Chelsea Elizabeth Manning, the army intelligence analyst convicted of a 2010 intelligence leak, has had her remaining prison sentence commuted by President Obama. Under the terms of Obama's commutation, Manning is set to be released in five months, on May 17th, rather than in 2045.
Manning, who came out as trans in 2013, was originally sentenced to 35 years in prison for violating the Espionage Act, when, as a private first class in the military, she leaked more than 100,000 classified government documents to WikiLeaks.
Manning was transferred to Fort Leavenworth in 2011, and during the seven years she was incarcerated, she tried to kill herself twice. Instead of offering support for the prisoner, who was seeking assistance for gender dysphoria – as well as gender affirming treatment – she was subjected to solitary confinement, which spurred many activists sympathetic to her plight to call for her release.
Last year, Anohni, the Oscar-nominated transgender singer who recorded 2016's Hopelessness, added to a plea by the ACLU in a video entitled "Obama." She wrote in a heartfelt message, "If you leave Chelsea Manning in prison for whistleblowing, you send the final message to our nation that the Obama administration brutally punished moral courage in these unforgiving United States."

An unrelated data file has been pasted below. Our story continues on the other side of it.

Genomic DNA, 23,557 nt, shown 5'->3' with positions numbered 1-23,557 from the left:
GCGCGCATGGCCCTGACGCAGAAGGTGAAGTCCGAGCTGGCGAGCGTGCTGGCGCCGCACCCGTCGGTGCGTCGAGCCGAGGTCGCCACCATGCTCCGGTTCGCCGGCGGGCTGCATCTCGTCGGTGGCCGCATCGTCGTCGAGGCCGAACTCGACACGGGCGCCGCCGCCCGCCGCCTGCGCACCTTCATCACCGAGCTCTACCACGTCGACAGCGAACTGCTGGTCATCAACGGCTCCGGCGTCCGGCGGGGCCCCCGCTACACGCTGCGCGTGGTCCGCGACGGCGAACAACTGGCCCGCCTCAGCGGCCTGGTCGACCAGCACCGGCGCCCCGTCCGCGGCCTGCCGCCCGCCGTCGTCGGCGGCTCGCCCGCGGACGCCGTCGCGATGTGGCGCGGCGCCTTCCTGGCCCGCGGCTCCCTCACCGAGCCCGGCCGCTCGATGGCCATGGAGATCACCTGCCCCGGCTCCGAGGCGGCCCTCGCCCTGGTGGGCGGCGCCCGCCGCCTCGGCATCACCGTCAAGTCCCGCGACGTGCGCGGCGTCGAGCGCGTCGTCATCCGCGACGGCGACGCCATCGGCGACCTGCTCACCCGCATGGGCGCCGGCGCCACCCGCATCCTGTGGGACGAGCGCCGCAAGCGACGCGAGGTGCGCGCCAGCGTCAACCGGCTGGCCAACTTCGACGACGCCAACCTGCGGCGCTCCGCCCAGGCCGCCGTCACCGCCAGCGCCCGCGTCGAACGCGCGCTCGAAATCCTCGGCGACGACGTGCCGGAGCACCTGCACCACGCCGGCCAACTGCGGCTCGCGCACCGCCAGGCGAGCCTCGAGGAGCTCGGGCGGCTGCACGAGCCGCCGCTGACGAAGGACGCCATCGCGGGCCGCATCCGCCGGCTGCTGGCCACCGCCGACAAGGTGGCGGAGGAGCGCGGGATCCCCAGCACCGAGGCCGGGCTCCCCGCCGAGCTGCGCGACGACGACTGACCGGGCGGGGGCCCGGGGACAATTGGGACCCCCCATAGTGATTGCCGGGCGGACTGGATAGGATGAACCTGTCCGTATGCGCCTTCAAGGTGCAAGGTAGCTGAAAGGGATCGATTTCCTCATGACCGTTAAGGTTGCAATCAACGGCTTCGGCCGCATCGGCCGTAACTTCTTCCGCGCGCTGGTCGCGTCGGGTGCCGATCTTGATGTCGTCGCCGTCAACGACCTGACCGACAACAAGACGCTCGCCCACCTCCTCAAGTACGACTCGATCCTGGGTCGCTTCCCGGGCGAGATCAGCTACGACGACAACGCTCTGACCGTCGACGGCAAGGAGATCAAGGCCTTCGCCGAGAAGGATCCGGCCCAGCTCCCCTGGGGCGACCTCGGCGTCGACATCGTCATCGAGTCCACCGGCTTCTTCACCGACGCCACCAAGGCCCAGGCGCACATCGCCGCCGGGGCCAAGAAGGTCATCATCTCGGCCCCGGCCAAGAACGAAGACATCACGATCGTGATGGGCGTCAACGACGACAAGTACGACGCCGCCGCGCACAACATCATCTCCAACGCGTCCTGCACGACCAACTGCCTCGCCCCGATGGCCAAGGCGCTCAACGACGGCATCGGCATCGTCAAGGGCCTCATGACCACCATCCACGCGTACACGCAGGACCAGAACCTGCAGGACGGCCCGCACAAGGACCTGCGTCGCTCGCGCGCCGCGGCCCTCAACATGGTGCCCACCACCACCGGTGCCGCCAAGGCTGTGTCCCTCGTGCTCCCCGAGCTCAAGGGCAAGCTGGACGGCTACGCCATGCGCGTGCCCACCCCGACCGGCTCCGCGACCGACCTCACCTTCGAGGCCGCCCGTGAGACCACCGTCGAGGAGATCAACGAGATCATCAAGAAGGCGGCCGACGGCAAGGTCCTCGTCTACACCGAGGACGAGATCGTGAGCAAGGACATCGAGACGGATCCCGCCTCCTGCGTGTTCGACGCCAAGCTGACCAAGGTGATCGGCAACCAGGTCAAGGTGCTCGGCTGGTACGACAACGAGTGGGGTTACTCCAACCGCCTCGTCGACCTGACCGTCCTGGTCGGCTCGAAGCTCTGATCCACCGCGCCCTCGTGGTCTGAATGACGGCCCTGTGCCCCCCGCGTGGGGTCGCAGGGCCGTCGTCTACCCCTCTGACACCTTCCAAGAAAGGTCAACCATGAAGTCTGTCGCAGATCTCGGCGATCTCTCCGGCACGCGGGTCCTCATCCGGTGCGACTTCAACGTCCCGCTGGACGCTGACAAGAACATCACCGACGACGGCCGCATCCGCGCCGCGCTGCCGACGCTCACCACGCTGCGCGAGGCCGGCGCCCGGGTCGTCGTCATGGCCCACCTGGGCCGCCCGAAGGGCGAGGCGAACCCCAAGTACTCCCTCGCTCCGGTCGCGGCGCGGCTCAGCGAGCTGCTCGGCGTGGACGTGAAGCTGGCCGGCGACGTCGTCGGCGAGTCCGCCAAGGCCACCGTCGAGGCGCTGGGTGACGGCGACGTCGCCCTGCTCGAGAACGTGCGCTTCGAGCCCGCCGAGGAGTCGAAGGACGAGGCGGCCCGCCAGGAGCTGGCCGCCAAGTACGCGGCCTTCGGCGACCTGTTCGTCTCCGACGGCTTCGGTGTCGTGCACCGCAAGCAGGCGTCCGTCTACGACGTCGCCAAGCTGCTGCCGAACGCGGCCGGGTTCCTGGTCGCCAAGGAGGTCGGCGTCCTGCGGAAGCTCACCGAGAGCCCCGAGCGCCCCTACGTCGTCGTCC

The news of the commutation comes several days after Julian Assange, the founder of WikiLeaks, tweeted that he would agree to extradition if Obama granted clemency to Manning. The Daily Mail also reported that fugitive whistleblower Edward Snowden also appealed to Obama on Manning's behalf.
Obama granted commutations to a total of 209 individuals Tuesday, bringing his total number of commutations to 1,385 – the highest number of any president, according to the White House.